Does a regular Panasonic 42 or 50 inch plasma tv work well on a set of a tv show?
The plasma screen would be showing a program logo, topic related graphics etc. The show will be shot at a regular small studio with halogen/fluorescent 3200k lights and cameras with variable shutter speeds.
I guess no one's replied in 2 days as no one really knows. Regular tv screens can sometimes work on set, but they need adjusting for brightness/contrast and color temperature to work with the lights/cameras. You need to get an engineer to check the screens you have in mind to see if they can be set up suitably.
A tv set that looks right for watching at home will look too blue and probably be excessively contrasty on camera. Careful adjustment of the brightness & contrast controls should be enough to get those looking ok, but not all tvs have enough control over the color balance/ temperature to stop them looking blue. Some screens have presets for color temperature, in which case choosing the 3200k setting is usually what you need (that'll look rather orange to the human eye, but come out looking right on camera).
Also, watch out for flickering. If the pictures on the screen are running at the same rate as the cameras you shouldn't have a problem, but there is a degree of flicker inherent in tv (which we're generally not aware of) which can become an issue when filming with screens in shot (it's better to deal with this at the time of shooting, perhaps by adjusting the camera's shutter speed, than trying to fix it in post).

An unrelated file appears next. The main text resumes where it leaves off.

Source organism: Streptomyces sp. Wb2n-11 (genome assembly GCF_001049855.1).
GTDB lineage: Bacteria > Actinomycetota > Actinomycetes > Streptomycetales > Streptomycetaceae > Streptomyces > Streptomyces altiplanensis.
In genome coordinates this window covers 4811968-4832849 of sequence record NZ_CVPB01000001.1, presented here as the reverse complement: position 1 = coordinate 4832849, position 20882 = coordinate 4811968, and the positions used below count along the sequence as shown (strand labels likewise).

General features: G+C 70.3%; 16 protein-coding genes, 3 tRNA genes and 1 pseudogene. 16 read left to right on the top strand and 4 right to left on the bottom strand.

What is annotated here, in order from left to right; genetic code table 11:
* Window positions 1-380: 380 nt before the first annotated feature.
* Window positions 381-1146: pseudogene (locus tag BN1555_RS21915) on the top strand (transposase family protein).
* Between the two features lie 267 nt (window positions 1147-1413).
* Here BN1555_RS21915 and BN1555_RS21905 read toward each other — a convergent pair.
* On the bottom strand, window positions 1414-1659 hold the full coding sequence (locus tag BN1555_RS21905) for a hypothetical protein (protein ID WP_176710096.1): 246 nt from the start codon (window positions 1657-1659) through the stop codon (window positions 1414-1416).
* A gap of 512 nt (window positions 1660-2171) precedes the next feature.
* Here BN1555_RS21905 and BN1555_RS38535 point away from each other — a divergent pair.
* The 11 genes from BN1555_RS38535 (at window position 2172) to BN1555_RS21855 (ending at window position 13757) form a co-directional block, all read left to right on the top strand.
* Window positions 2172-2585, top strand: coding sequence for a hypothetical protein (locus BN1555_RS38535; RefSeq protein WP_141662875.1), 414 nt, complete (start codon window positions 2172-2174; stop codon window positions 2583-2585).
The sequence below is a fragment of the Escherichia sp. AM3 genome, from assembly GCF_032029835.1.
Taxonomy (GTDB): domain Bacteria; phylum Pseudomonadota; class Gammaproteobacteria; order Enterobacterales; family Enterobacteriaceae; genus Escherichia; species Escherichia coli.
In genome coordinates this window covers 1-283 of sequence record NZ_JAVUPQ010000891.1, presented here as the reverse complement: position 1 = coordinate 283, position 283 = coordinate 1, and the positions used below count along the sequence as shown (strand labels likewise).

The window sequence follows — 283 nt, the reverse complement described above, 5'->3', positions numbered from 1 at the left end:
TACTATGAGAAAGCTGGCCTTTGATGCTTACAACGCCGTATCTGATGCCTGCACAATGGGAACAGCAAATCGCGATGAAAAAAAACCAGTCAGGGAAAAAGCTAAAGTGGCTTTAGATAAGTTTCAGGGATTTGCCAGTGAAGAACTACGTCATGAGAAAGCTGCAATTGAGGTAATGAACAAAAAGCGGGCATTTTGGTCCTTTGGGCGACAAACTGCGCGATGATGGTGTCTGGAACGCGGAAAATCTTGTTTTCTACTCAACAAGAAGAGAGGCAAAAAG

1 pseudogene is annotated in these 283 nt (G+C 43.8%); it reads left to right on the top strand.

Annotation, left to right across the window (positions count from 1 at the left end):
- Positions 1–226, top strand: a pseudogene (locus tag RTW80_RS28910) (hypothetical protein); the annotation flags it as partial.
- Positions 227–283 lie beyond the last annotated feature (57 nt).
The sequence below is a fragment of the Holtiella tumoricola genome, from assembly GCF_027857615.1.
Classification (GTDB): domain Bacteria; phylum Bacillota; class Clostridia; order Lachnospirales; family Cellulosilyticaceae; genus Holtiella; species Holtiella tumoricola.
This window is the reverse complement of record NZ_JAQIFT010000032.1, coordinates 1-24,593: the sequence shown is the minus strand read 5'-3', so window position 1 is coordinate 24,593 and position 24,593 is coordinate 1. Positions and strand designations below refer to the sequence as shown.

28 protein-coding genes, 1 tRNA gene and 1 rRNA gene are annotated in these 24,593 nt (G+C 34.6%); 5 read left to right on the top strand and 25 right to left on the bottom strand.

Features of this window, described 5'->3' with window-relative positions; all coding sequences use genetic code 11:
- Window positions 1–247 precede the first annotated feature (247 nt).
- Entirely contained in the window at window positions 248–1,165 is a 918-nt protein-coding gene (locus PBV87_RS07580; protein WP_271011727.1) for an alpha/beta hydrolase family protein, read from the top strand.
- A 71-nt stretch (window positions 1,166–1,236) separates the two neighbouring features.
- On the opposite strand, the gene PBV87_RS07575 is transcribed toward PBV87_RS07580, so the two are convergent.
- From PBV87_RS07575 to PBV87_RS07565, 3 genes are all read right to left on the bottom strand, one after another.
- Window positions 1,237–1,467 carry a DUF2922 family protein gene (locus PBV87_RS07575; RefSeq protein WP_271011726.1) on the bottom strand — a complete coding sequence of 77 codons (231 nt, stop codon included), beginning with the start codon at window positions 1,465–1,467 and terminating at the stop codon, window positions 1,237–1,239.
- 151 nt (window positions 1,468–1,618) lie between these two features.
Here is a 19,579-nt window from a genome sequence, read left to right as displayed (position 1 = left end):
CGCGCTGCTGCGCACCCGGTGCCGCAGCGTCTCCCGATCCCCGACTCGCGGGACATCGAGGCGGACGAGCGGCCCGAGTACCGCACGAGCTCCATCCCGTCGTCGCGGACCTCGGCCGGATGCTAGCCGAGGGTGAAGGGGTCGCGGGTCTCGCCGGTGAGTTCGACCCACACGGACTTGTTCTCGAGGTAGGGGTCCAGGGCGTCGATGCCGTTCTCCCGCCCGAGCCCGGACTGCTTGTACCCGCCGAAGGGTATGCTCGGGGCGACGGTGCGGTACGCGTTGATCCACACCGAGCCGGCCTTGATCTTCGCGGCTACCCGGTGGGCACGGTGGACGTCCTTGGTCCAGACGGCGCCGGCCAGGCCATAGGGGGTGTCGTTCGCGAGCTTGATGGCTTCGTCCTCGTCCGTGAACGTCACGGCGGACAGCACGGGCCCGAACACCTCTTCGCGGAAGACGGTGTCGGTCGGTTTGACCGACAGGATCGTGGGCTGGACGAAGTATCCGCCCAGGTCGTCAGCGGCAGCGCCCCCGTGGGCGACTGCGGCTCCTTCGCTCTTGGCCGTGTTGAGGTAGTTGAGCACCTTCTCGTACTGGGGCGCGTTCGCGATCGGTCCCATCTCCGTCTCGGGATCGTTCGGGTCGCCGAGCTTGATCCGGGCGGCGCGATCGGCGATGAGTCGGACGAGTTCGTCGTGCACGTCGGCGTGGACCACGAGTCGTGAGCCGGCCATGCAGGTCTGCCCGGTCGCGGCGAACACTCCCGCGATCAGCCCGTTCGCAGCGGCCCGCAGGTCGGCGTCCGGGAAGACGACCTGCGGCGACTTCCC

Thanks for the replies. The 42" Pana worked out well enough on the set. It was used mainly to run graphics. We used 1/60 shutter speed to eliminate flickering instead of regular 1/50(PAL country). Color balance was towards blue in a tungsten lid studio. The tv gives 3 options for color balance: normal, cool, and warm. Not very accurate adjustments but good enough again.
Brightens and contrast adjustments were hardly strong enough to match the screen with studio lighting. One should be prepared to run tests before actual shootings and be ready to adjust the brightens and contrast of the footage it self in the edit or where ever it is coming from.
The production was shot on SD and the picture from tv looked very sharp on cameras.